The 2021-22 season saw big upgrades for north Idaho’s Lookout Pass Ski & Recreation Area with the new cat-skiing/riding access on the newly-acquired Eagle Peak Expansion. A separate summit, lying west-southwest of the existing ski area, Eagle Peak and its 14 new runs add a whole new dimension to the resort’s current 500+ acres of lift-accessed terrain.
“We’re essentially doubling in size with the addition of 500 more acres,” says Brian Bressel, Lookout’s General Manager. “We have a little bit more timber to remove, but other than that, we’re on schedule to begin lift installation this summer.”
I got a sneak-peek of what’s to come on Eagle Peak on a late February trip with the resort’s cat skiing program, which will end with the close of the 2021-2022 season. We were fortunate to have timed it within a few days of some significant storm activity, and Eagle Peak did not disappoint!
Weaving fresh tracks through deep snow is always pure bliss, but what really stood out about the new expansion were the clean fall-lines and the diversity of terrain. Advanced skiers and snowboarders will delight in the steeper, gladed areas that book-end the main runs, while more novice riders will enjoy the large, rolling intermediate runs that span from top to bottom.
Sitting at 6,150 feet, Eagle Peak’s runs will be accessed by a C-Tech fixed-grip quad chair that the resort has already purchased. The new chair will load near the bottom of the eastern slope (Montana side), where Timberwolf (Chair 2) currently loads.
An additional chair is also in the master plan, giving skilled skiers and riders access to the glades and open bowls that populate the northwest edge of Eagle Peak’s ski boundary.
Located on public lands, in the Idaho Panhandle and Lolo National Forests, a U.S. National Forest special-use permit allows Lookout Pass Ski & Recreation Area to operate, according to Abigail Matalavage, Lookout’s Snow Sports Director. And Lookout owns all the owning all lifts and facilities.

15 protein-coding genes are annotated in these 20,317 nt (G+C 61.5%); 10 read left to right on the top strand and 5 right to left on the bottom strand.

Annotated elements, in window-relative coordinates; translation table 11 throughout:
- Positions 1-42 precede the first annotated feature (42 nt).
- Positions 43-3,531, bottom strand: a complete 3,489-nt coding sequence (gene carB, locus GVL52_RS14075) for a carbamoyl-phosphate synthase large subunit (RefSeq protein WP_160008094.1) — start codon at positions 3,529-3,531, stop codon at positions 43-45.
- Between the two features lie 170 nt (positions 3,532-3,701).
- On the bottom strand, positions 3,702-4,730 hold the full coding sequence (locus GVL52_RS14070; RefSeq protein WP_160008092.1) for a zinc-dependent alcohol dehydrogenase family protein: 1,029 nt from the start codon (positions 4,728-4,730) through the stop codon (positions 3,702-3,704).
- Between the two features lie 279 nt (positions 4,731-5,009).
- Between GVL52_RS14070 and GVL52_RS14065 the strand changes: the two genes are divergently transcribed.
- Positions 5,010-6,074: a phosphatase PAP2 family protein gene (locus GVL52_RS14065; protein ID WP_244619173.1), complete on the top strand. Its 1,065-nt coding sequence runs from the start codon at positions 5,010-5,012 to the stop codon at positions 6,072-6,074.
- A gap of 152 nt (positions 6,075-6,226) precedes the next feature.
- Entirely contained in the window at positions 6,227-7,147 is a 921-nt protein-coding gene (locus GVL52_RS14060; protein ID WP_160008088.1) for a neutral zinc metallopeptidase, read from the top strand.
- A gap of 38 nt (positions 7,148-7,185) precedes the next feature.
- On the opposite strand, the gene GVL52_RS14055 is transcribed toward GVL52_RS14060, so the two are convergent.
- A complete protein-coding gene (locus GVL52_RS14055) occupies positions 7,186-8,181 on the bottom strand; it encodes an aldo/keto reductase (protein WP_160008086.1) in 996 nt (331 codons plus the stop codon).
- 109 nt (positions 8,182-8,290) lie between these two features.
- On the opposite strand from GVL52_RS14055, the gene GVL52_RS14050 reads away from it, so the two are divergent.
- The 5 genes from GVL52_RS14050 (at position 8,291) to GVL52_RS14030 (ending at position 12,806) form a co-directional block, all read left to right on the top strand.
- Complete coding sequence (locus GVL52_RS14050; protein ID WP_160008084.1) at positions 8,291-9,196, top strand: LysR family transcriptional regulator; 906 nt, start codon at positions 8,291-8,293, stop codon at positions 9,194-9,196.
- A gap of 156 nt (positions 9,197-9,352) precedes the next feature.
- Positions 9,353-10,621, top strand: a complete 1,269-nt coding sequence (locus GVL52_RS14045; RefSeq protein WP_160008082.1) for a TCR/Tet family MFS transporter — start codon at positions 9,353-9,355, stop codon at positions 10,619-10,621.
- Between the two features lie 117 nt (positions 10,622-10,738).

“We were approved for expansion in 2017, and the land was added to the permit. But it took about six years of planning before that to get approval,” she says. “The terrain has blue and black runs, glades, a few natural areas, and plenty of groomed areas. Once the new chair 5 is in place, it will offer 1,350 vertical feet for skiers and riders.”
It’s no secret that Lookout Pass consistently boasts the highest annual snowfall in the region. With totals averaging around 400 inches each winter, Lookout seemingly resides in its own weather belt that virtually guarantees consistent dumps throughout the season.
Lookout’s reputation has reached well beyond the Inland Northwest, as evidenced by the crowd we shared the cat with that day. With us were a father and son from Utah, which is currently experiencing an unprecedented snow drought; a man from Pennsylvania who was powder hunting out West; and two men from Peru, who were cat skiing for the first time.
With a propensity for big snow and an expansion that doubles the total lift-accessed terrain to over 1,000 acres, the future is bright at the top of Mullan pass. And while Lookout’s popularity continues to grow, there are still a few secrets that Abigail Matalavage hopes will remain.
“I’ve really enjoyed all of the new terrain over on Eagle, but my absolute favorite would have to be a secret (yet to be named) tree-run, right off the very top,” she says. “Shhh, don’t tell anybody.”
Originally published as “A Sneak Peek Of Lookout’s Expansion Terrain” in the March-April 2022 print issue.
Brad Naccarato is a Spokane-based freelance writer and Out There contributor since 2012. Chasing snow, waves, trout, sun, dogs, and microbrews keeps him sane.
Find more stories about Lookout Pass in the OTO archives.